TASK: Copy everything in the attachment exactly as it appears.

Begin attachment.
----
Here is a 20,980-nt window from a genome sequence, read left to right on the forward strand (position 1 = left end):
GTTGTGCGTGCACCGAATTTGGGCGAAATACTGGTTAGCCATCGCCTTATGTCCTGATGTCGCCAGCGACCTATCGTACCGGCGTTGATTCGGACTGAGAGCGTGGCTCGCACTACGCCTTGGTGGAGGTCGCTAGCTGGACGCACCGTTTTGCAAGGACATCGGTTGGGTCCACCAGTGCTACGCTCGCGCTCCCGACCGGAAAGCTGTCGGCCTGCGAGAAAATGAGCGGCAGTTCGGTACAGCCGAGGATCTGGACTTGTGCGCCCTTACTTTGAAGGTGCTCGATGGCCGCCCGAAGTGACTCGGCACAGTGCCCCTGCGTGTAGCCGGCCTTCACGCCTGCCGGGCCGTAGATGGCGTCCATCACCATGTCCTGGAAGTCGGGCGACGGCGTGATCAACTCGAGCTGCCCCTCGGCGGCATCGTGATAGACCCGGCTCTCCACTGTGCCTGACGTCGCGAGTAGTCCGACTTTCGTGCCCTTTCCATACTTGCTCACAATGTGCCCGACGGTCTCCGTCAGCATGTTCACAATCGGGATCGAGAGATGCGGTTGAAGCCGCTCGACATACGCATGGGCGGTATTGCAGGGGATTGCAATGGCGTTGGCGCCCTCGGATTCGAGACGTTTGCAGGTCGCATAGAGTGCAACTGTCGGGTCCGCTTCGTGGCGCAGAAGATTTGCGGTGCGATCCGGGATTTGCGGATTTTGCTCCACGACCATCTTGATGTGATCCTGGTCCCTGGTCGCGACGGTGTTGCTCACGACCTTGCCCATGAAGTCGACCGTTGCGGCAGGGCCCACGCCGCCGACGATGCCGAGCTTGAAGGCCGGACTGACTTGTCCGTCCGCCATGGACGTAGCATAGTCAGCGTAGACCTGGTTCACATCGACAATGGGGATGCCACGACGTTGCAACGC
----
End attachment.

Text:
Here is a 20,980-nt window from a genome sequence, read left to right on the forward strand (position 1 = left end):
GTTGTGCGTGCACCGAATTTGGGCGAAATACTGGTTAGCCATCGCCTTATGTCCTGATGTCGCCAGCGACCTATCGTACCGGCGTTGATTCGGACTGAGAGCGTGGCTCGCACTACGCCTTGGTGGAGGTCGCTAGCTGGACGCACCGTTTTGCAAGGACATCGGTTGGGTCCACCAGTGCTACGCTCGCGCTCCCGACCGGAAAGCTGTCGGCCTGCGAGAAAATGAGCGGCAGTTCGGTACAGCCGAGGATCTGGACTTGTGCGCCCTTACTTTGAAGGTGCTCGATGGCCGCCCGAAGTGACTCGGCACAGTGCCCCTGCGTGTAGCCGGCCTTCACGCCTGCCGGGCCGTAGATGGCGTCCATCACCATGTCCTGGAAGTCGGGCGACGGCGTGATCAACTCGAGCTGCCCCTCGGCGGCATCGTGATAGACCCGGCTCTCCACTGTGCCTGACGTCGCGAGTAGTCCGACTTTCGTGCCCTTTCCATACTTGCTCACAATGTGCCCGACGGTCTCCGTCAGCATGTTCACAATCGGGATCGAGAGATGCGGTTGAAGCCGCTCGACATACGCATGGGCGGTATTGCAGGGGATTGCAATGGCGTTGGCGCCCTCGGATTCGAGACGTTTGCAGGTCGCATAGAGTGCAACTGTCGGGTCCGCTTCGTGGCGCAGAAGATTTGCGGTGCGATCCGGGATTTGCGGATTTTGCTCCACGACCATCTTGATGTGATCCTGGTCCCTGGTCGCGACGGTGTTGCTCACGACCTTGCCCATGAAGTCGACCGTTGCGGCAGGGCCCACGCCGCCGACGATGCCGAGCTTGAAGGCCGGACTGACTTGTCCGTCCGCCATGGACGTAGCATAGTCAGCGTAGACCTGGTTCACATCGACAATGGGGATGCCACGACGTTGCAACGC